“Amazon Redshift is a famous SQL-based data warehousing service. AWS allows you to create multiple database schemas in your Redshift database cluster, and each of these schemas can contain multiple functions, tables, and procedures. In this article, we will see how we can re-configure your database schema using the ALTER SCHEMA command in Redshift, and you will find all these techniques very effective when you are working on a real project.”

Create Redshift Schema

First of all, let’s understand the basic concept of schema and how you can create it in your Redshift database. When a database gets created in Redshift, there is, by default, only one schema in it, but you can create more of them if you want to group your database tables and objects in different sections. This can also be helpful if you are trying to create a similar replica of your database tables and functions with the same naming convention. To create a new schema, you need to run the following query inside your Redshift cluster.

CREATE SCHEMA demo_schema

The above query will create a new schema in our Redshift database, and demo_user will be the owner of this schema.

Alter Redshift Schema

In the last section, we learned how we could create a Redshift schema using the CREATE SCHEMA command and now let’s see how we can change or alter the configurations of this schema. This is very helpful in case you come across the point where you don’t want to create a new schema just because you have to change a small setting in it.

Change Schema Owner

Suppose you are working in a large technology organization, and there is a new project launched for which you have created a new database schema. Now you want to make the team leader of that project to be the owner of this schema. Before going to see how you will change the schema owner, let’s first look at how you can check the current owner of a database schema. For this, simply execute the following query inside the Redshift cluster

FROM svv_all_schemas
WHERE schema_name = <‘Name of Schema’>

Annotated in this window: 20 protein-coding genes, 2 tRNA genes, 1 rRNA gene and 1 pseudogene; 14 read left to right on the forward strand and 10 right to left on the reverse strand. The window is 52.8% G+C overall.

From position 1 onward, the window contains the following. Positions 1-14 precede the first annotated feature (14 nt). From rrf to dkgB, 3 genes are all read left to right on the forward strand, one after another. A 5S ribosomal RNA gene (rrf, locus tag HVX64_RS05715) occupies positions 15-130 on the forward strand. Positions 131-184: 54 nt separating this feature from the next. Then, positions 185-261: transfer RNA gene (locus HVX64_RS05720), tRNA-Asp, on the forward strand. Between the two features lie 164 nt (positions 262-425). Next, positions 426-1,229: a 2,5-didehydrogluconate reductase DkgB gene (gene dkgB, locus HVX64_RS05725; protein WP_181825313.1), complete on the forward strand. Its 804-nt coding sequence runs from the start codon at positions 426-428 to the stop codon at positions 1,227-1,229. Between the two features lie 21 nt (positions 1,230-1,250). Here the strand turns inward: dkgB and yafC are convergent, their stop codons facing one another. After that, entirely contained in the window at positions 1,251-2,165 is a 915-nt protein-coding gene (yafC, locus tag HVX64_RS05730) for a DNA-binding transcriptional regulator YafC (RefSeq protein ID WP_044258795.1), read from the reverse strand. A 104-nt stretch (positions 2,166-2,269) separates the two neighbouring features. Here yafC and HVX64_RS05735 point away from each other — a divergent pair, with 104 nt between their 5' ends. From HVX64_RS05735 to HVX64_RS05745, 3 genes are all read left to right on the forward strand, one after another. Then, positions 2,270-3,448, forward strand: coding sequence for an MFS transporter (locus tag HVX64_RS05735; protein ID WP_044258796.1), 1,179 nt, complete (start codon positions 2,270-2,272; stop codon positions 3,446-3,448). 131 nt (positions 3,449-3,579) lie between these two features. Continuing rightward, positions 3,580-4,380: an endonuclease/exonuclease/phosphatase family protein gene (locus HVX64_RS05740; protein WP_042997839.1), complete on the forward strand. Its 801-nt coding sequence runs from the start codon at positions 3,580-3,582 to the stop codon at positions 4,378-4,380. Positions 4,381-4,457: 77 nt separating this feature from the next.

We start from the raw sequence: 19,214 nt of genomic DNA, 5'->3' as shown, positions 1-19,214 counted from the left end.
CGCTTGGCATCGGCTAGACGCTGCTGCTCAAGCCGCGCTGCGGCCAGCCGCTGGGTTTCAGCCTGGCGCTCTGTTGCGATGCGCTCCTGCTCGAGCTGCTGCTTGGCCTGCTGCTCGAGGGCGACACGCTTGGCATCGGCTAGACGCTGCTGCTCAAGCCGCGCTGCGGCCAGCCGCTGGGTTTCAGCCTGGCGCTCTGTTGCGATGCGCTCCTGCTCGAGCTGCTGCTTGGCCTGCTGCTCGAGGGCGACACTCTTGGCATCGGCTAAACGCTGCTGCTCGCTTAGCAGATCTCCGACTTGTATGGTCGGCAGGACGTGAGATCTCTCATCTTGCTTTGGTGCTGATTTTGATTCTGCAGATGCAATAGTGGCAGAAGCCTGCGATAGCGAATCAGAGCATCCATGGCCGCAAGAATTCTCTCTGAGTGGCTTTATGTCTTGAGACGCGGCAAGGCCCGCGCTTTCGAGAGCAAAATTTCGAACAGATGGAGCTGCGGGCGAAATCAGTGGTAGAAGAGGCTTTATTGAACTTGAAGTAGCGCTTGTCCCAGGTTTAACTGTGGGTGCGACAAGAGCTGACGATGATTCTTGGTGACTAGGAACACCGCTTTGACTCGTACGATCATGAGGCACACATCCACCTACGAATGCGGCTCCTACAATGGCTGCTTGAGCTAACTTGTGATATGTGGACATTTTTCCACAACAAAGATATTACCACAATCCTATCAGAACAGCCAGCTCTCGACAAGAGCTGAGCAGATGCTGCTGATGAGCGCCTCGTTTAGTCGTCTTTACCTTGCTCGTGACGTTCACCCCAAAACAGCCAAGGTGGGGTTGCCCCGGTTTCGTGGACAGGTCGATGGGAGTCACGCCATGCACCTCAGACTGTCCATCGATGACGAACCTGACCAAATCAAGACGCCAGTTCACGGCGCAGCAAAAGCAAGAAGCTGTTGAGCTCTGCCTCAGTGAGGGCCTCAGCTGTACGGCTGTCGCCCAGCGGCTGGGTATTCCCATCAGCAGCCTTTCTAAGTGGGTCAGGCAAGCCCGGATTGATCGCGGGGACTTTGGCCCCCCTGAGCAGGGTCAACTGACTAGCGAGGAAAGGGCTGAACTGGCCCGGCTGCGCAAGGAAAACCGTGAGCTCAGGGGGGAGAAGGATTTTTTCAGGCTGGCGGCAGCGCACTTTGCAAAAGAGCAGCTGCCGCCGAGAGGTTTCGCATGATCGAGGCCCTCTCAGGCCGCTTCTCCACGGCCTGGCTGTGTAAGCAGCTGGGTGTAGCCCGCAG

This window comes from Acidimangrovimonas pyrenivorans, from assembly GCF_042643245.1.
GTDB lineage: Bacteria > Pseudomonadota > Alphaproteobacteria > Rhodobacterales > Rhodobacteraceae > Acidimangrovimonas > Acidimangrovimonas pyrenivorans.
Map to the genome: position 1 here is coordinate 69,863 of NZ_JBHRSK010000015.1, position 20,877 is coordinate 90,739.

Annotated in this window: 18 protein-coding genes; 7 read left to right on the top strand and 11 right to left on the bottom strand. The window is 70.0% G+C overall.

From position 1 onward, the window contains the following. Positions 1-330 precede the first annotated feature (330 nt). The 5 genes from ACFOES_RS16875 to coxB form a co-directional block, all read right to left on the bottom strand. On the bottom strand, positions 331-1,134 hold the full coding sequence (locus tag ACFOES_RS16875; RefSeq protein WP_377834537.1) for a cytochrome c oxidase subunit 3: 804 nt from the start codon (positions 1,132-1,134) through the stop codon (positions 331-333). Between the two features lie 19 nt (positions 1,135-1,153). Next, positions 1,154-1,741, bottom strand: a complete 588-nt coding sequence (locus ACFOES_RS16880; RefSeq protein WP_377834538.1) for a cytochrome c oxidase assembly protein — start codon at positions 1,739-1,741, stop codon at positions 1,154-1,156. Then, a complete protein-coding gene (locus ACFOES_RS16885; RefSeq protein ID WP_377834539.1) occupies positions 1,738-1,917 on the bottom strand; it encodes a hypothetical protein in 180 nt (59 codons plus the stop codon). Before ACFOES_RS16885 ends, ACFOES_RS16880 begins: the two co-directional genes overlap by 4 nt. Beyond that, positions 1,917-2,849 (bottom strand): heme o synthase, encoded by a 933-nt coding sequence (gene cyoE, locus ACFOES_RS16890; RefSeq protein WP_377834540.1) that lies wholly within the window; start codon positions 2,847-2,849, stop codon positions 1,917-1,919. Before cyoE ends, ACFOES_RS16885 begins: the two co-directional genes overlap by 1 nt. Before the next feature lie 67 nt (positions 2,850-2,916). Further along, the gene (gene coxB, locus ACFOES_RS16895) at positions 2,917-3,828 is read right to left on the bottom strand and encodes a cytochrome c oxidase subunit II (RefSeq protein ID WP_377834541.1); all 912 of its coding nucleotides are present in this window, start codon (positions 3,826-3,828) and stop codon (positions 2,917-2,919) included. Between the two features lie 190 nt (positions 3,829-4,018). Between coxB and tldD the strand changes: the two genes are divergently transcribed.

The above query will get the current owner of the schema defined in the query. Now in order to change the schema owner, the following Redshift query can be executed in the Redshift cluster.

ALTER SCHEMA <Schema Name>
OWNER TO <New Owner Name>

So the schema owner is successfully changed, and you can again check the current owner of this schema by executing the following query in the Redshift cluster.

FROM svv_all_schemas
WHERE schema_name = <Schema name>

In the output, you can see that the user_id of the schema owner is changed now.

Change Schema Name

Amazon Redshift gives you the facility to change a schema name in your database by using the ALTER SCHEMA command in the Redshift cluster. Before renaming the schema, you must have enough privileges; otherwise, the Redshift will throw a permission denied error.

ALTER SCHEMA <Schema Name>

So here, you can observe how easily you can change the schema name in any Redshift database just by typing two simple lines of code. This can be useful while changing the name of your existing database schema in case you are facing some conflicts among different schema names.

Change Schema Size

Changing the schema size in Redshift is one of the most important use cases for the ALTER SCHEMA command. You can set or change the quota of your database schema in Redshift. Although when you are working in a cloud environment, you can theoretically get an unlimited amount of space, all this space is used at the expense of high cost. In the redshift cluster, by default, there is no limit to the size of the schema.

Suppose you are requested to set a new limit on your database schema because the previous set limit of 5GB is about to end. You can increase the quota limit of your schema by executing the following Redshift query.

ALTER SCHEMA <Schema Name>
QUOTA TO <Size in GBs>

So we have increased the quota of the public schema to 10GBs. If this limit is also reached, you can further increase this limit whenever you want.


Amazon Redshift allows you to change some settings associated with your database schema. Using the alter schema command, you can change the owner or user of your schema and can also simply change the schema name in your database. Furthermore, you can also set a quota limit on the disk space for a particular schema which can help to maintain the size of your database within the specified limit. All these things can be very helpful from the point of a database engineer, and these can save a lot of time and difficulty in case we have to create all this again from scratch.

About the author

Zain Abideen

A DevOps Engineer with expertise in provisioning and managing servers on AWS and Software delivery lifecycle (SDLC) automation. I'm from Gujranwala, Pakistan and currently working as a DevOps engineer.